I decide to go to church the first Sunday in June. I want to say thank you to the people of Life Tabernacle for their prayers. I had never been to a Pentecostal church before. I was unprepared for what I saw. The worship was so intense, so alive, and so real. We sat on about the second row from the back, on the left side of the sanctuary. A couple of rows ahead and to the right was an older man. His name, I now know, is Brother Studt. I owe him a lot. He was probably in his late sixties or early seventies. I was fascinated by him. I couldn’t take my eyes off of him. His worship was so fervent. I couldn’t understand why a man his age wasn’t taking a little nap in the back row. How may songs had he sung in his decades in church? How many thousands of sermons had he heard? Why was he still so obviously excited and passionate about worshipping God? My unbelief wasn’t gone, but I wanted what he had. His worship created a hunger, a thirst in me. I wanted a relationship like he had with God. I asked my wife if she wanted to go to the evening service. She was so surprised. I think her jaw almost hit the floor

For the next three weeks, we went to church every time the doors were open: Sunday morning, Sunday evening, Thursday evening Bible study. I think I even went to the Tuesday prayer meetings. My unbelief did not change. Finally on a Thursday evening after the lesson, I went down to the alter. I told the Pastor, Mark Johnson, that I was an atheist. Belief is like a light switch. It only has two positions. It is either on or off. I wanted to believe, but I just could not make the jump. He told me that I had done the right thing. I had come and I had opened my heart to God. Now it was time for me to let God work. A mountain for me would only be a mole hill for God.

I had had some problems in the recovery from my heart surgery. My wife and I were on the way to my daughter’s high school graduation and had stopped off at McDonald’s for a drink. One moment I was standing in line, the next thing I knew, five or six people were peering down at me as I lay on my back with a terrible headache. I had passed out while standing in line and hit my head pretty good. I ended up in the hospital for a few days. It really wasn’t anything serious. I had just tried to do too much too soon, so I had to slow down. I had not yet been back to the veteran’s club.

The next day after going down to the alter at church. We had planned another night at the veteran’s club fish fry. I took the plaque the young boy had given me and my wife and I walked in the door. From across the smoky room the young boy saw me. He came running and gave me a hug. “Dave! Dave! I’ve been so worried about you. You’re here!” He was helping with the fish fry, putting together Styrofoam to go boxes, wrapping up plastic knives, forks, and spoons, just helping out where needed. It was obvious he was very very happy to see me.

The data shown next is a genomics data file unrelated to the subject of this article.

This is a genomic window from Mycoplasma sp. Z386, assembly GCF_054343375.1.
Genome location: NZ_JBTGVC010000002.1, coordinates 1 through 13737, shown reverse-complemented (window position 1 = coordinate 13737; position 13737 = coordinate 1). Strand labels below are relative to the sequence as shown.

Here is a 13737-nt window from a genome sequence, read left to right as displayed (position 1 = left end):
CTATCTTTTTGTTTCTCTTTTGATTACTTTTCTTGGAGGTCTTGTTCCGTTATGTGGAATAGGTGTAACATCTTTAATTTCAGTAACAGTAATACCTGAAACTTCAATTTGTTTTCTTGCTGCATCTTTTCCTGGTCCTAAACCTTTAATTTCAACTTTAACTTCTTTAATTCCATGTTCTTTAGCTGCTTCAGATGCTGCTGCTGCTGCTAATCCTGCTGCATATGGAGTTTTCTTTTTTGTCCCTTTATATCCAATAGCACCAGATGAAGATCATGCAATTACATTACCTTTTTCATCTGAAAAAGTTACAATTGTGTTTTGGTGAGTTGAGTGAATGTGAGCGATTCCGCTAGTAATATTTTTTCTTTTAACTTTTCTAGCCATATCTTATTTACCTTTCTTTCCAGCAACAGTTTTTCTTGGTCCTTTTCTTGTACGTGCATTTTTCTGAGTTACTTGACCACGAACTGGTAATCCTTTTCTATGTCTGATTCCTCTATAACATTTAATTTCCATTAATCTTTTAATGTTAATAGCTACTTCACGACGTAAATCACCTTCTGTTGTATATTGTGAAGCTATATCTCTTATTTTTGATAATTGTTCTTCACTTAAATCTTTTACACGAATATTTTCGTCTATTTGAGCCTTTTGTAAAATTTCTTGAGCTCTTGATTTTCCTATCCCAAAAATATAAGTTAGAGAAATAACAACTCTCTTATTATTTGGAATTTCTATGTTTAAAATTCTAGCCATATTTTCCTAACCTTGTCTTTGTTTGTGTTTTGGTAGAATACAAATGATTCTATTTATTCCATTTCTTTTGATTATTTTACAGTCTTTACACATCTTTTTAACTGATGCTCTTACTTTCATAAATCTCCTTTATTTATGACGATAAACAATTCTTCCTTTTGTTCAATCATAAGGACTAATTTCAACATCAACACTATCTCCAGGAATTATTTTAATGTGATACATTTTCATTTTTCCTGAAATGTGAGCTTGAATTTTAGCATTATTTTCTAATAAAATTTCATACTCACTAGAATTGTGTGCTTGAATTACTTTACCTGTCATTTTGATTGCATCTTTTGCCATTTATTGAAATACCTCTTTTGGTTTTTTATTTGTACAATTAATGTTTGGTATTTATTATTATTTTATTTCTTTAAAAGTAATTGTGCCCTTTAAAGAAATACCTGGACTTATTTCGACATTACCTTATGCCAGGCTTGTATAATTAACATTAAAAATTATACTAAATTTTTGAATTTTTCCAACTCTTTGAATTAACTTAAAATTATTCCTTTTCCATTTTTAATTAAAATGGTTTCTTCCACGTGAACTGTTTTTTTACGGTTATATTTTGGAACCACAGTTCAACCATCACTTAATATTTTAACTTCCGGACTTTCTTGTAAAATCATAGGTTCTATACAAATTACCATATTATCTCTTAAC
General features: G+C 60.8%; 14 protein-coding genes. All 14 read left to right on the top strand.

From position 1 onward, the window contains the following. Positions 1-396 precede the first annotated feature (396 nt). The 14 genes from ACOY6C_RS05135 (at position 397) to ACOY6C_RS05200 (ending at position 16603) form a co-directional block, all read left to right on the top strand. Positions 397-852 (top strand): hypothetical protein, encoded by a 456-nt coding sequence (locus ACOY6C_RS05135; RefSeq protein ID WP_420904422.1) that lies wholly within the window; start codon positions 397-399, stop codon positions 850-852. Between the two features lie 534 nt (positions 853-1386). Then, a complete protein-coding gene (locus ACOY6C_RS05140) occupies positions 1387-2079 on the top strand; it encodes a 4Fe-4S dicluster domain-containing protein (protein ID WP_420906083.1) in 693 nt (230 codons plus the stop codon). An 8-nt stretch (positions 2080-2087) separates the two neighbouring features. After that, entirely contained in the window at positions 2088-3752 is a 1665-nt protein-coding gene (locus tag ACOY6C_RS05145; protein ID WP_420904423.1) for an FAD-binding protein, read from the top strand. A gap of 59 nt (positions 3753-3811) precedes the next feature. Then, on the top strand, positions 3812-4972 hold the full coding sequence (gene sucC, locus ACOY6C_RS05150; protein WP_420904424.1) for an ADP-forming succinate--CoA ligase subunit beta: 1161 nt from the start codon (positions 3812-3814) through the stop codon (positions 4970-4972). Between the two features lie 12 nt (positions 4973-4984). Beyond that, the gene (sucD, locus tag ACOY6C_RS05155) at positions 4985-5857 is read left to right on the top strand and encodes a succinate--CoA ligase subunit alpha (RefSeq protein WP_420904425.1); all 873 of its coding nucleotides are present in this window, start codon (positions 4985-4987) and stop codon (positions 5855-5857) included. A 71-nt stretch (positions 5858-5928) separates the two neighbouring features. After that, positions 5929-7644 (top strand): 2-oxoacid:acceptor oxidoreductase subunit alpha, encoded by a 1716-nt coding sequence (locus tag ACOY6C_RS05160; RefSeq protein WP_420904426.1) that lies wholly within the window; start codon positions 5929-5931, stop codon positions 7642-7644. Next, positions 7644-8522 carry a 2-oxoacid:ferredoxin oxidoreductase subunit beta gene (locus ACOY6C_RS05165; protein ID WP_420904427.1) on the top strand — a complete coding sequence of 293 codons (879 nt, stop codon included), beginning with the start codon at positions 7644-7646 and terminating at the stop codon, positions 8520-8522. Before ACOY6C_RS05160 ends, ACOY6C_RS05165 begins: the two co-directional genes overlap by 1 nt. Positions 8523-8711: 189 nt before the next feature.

We went and got a big table. My wife’s aunts and uncles, mom and dad were coming again. We were sitting there a little while later, when I felt someone sitting next to me and it was this young boy again. “Hey Buddy!” I was surprised to see him. In just a couple of minutes, a girl, a little older, maybe thirteen or fourteen years old came up, hands on hips, her finger in his face, “What are you doing sitting over here. You’re supposed to be over there helping me.” “I quit! I quit! I ain’t doing that no more.” he replied. She stomped off in a huff. He turned to me, “What would she do if her best friend were here and she couldn’t talk to him!”. . . . . . . I melted. . . . . One evening, a couple of games of pool almost a month ago. . . . I’m his best friend. Oh man!

The memories came flooding back. I knew what was going on. He was reaching out. He has no father, in many ways like I had no father. For years I tried to attach myself to any man who paid me any attention. A boy needs a Dad. My heart was deeply deeply touched by this boy.

A few years before, I had dug a pond, a water garden in my yard. I was active on this forum on the Internet. On one section of the forum we talked about our fish and plants, problems with water quality, etc.

The site was: http://www.watergardening.com/

I just checked a few minutes ago. As of right now anyway, the forum has either been discontinued or is maybe just temporarily not working. Anyway on the other side or section of the site, people posted personal things: books they’d been reading, personal stories, jokes, non-pond stuff. On Saturday morning, I wrote a long post telling about my surgery and what had happened with this boy.

On Sunday, before church, I got up to check the response to my post on the forum. I was amazed. People from all over the world had replied. I remember posts from New Zealand, Australia, England, Japan and several from the United States. Pretty much all of them said the same thing, “Don’t you see what God is doing with you and this boy?” They didn’t know. . . They didn’t know. . . They didn’t know, they were speaking or writing to an atheist.